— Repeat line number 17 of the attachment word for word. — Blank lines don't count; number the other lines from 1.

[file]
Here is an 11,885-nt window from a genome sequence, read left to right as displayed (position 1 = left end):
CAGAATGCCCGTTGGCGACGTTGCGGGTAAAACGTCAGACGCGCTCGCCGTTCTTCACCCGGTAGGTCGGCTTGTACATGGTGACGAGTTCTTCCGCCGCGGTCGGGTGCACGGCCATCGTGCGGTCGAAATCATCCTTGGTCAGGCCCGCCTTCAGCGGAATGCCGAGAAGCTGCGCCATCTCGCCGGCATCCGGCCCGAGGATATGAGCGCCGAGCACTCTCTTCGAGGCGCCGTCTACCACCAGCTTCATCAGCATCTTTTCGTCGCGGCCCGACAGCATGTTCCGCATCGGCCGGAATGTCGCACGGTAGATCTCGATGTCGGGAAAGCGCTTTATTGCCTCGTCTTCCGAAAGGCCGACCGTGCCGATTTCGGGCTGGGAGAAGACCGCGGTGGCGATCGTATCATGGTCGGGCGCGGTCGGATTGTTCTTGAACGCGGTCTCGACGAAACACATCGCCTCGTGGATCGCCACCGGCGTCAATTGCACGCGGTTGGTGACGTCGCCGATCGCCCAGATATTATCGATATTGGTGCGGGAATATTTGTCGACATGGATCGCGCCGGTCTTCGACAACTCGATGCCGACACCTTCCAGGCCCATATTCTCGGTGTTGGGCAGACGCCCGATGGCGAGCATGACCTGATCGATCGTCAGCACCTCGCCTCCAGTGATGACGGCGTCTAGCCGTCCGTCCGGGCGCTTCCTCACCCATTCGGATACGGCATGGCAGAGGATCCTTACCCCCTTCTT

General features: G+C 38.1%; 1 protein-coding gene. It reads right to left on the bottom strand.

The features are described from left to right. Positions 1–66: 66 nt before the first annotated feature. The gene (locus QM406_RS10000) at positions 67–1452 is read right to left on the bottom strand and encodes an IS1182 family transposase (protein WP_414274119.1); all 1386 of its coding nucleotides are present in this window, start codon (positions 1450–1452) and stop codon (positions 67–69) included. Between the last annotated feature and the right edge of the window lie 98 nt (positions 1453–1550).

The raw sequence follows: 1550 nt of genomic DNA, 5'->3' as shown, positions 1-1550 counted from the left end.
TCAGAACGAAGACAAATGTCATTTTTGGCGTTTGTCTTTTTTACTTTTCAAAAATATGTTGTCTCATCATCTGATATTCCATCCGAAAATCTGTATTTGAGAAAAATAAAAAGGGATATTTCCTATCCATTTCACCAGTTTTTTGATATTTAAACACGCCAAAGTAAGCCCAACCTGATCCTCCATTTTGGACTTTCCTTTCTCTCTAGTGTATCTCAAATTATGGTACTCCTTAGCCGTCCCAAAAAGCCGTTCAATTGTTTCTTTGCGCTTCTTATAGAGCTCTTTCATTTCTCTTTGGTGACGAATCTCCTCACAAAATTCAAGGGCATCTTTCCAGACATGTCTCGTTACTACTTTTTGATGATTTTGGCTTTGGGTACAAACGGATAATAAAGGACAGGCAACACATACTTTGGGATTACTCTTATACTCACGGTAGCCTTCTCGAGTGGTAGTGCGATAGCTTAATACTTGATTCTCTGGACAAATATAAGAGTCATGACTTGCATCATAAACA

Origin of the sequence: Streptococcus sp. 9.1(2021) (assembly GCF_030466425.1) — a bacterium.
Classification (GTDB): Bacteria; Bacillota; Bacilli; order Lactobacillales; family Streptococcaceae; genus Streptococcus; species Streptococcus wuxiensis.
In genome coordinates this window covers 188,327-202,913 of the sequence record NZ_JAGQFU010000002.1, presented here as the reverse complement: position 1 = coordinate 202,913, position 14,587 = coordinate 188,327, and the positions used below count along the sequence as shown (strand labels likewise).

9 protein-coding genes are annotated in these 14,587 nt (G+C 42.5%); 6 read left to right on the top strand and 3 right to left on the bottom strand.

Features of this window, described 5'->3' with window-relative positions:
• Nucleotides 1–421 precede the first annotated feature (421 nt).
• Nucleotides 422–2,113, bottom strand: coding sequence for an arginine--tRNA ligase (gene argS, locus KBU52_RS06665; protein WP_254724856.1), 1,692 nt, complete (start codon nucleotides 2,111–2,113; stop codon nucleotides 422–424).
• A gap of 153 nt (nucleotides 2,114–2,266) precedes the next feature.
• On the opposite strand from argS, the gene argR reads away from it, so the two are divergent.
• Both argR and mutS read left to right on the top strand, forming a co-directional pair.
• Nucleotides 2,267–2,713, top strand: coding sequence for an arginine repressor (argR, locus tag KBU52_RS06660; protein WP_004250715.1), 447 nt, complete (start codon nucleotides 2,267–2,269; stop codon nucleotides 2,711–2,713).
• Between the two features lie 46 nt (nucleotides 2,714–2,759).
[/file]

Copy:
• Nucleotides 2,267–2,713, top strand: coding sequence for an arginine repressor (argR, locus tag KBU52_RS06660; protein WP_004250715.1), 447 nt, complete (start codon nucleotides 2,267–2,269; stop codon nucleotides 2,711–2,713).